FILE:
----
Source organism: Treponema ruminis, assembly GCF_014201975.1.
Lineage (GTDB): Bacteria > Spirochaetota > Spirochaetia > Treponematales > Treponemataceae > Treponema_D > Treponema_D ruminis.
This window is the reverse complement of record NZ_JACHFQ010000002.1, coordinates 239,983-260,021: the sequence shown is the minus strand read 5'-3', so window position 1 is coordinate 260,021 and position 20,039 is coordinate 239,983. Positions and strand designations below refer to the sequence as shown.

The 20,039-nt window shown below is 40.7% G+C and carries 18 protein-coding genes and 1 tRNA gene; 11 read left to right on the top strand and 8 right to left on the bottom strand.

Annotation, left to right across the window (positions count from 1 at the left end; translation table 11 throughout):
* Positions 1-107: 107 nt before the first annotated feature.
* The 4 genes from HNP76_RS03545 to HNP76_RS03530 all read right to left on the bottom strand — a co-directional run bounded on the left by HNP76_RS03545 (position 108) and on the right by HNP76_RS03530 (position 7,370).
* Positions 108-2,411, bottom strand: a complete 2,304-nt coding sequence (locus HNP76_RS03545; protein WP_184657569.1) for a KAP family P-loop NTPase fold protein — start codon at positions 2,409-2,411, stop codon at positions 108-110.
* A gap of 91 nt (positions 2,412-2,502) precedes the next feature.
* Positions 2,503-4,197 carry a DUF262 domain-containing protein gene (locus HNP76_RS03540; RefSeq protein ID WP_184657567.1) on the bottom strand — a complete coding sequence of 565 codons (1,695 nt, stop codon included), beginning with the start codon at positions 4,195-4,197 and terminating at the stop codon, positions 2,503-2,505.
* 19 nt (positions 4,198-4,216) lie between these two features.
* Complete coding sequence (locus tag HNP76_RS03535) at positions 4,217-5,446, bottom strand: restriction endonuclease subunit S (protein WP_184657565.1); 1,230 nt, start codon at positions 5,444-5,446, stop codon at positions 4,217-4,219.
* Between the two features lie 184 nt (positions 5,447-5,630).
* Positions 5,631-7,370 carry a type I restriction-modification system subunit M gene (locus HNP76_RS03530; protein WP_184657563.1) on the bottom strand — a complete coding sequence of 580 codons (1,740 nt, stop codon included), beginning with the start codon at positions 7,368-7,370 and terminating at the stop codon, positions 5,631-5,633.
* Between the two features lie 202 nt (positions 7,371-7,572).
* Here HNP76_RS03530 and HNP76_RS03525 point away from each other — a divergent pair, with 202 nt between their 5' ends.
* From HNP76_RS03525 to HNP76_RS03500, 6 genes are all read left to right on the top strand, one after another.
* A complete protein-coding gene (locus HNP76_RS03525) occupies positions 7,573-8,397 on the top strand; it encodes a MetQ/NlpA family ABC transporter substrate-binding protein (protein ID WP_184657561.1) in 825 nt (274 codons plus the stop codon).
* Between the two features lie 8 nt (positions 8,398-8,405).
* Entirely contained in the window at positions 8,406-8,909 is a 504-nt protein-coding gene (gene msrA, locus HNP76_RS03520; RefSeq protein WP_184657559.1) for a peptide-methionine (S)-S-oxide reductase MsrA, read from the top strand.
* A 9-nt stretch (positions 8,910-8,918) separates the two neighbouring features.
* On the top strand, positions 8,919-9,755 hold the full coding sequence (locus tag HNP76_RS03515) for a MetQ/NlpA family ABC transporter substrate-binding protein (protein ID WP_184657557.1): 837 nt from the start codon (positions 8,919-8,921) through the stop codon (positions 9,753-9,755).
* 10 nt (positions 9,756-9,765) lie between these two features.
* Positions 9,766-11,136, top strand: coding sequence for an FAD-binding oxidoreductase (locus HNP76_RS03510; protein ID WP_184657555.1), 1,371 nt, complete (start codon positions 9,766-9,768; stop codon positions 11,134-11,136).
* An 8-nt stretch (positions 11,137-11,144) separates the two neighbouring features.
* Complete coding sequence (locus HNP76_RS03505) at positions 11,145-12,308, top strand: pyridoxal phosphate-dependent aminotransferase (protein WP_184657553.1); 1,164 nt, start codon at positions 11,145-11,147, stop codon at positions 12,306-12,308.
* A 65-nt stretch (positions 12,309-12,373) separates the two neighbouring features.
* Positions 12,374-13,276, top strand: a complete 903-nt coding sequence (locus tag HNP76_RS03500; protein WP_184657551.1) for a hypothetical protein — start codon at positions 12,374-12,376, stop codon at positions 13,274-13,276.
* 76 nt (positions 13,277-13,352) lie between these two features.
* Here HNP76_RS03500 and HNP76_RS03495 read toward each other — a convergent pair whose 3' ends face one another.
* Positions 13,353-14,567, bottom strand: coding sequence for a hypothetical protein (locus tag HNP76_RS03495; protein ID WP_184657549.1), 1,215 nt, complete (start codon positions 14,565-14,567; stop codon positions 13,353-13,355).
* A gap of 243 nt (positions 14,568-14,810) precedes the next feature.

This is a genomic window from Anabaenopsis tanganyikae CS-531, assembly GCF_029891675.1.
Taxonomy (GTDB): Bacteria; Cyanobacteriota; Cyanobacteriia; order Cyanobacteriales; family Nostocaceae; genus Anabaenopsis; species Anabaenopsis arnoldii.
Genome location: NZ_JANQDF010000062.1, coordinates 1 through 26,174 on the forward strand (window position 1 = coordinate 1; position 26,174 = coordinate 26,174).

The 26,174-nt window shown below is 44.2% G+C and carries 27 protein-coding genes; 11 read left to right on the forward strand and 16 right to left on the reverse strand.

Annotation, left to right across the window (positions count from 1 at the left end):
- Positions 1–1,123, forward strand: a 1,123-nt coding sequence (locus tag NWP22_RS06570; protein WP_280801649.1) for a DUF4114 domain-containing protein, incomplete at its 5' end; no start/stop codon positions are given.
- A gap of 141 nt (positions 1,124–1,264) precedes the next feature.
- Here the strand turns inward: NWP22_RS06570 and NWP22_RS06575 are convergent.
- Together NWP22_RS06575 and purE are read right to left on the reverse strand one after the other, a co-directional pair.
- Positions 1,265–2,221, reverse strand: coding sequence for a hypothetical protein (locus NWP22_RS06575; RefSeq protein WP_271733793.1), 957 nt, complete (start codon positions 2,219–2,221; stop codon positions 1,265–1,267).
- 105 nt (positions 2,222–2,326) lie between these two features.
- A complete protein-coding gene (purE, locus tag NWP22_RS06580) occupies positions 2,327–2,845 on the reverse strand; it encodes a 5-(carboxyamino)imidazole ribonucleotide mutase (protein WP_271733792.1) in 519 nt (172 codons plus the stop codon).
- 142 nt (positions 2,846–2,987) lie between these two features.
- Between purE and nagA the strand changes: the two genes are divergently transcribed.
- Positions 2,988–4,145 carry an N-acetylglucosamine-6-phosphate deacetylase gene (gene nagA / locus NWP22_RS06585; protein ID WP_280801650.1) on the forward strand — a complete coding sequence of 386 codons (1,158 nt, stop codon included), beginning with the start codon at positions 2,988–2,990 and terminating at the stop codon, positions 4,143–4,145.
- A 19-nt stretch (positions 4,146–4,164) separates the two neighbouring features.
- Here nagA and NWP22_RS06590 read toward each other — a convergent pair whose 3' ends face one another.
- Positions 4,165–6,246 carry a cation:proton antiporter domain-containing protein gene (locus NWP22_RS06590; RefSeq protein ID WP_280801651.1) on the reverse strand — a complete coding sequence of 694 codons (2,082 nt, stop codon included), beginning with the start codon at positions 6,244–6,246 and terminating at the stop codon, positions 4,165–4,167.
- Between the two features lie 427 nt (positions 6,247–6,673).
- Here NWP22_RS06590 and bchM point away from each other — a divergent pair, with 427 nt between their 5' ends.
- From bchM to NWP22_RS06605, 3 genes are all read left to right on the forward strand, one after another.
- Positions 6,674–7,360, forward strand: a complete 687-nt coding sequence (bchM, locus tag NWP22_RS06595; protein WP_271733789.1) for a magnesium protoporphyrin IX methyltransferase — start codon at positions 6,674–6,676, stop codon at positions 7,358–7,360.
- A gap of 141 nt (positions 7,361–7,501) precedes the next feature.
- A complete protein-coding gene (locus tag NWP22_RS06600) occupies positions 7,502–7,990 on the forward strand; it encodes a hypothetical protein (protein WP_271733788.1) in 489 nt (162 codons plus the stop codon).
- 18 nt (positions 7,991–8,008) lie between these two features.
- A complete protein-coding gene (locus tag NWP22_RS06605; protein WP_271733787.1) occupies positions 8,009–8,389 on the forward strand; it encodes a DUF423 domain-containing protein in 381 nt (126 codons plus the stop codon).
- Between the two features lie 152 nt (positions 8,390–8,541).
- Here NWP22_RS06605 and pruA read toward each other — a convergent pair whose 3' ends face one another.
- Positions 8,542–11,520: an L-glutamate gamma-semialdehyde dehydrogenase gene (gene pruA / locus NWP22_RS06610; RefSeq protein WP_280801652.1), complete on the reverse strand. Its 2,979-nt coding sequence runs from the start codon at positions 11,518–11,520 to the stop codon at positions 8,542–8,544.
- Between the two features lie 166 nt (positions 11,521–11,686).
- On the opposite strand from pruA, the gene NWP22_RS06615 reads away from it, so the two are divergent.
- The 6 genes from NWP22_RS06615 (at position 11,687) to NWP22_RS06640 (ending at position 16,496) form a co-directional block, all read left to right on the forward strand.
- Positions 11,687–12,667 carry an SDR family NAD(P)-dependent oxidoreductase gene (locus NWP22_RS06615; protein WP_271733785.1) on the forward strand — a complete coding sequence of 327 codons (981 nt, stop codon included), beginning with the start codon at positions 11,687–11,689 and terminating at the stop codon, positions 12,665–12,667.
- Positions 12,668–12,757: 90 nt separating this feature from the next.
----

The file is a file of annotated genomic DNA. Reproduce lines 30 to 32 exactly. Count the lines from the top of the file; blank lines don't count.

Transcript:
* Here HNP76_RS03500 and HNP76_RS03495 read toward each other — a convergent pair whose 3' ends face one another.
* Positions 13,353-14,567, bottom strand: coding sequence for a hypothetical protein (locus tag HNP76_RS03495; protein ID WP_184657549.1), 1,215 nt, complete (start codon positions 14,565-14,567; stop codon positions 13,353-13,355).
* A gap of 243 nt (positions 14,568-14,810) precedes the next feature.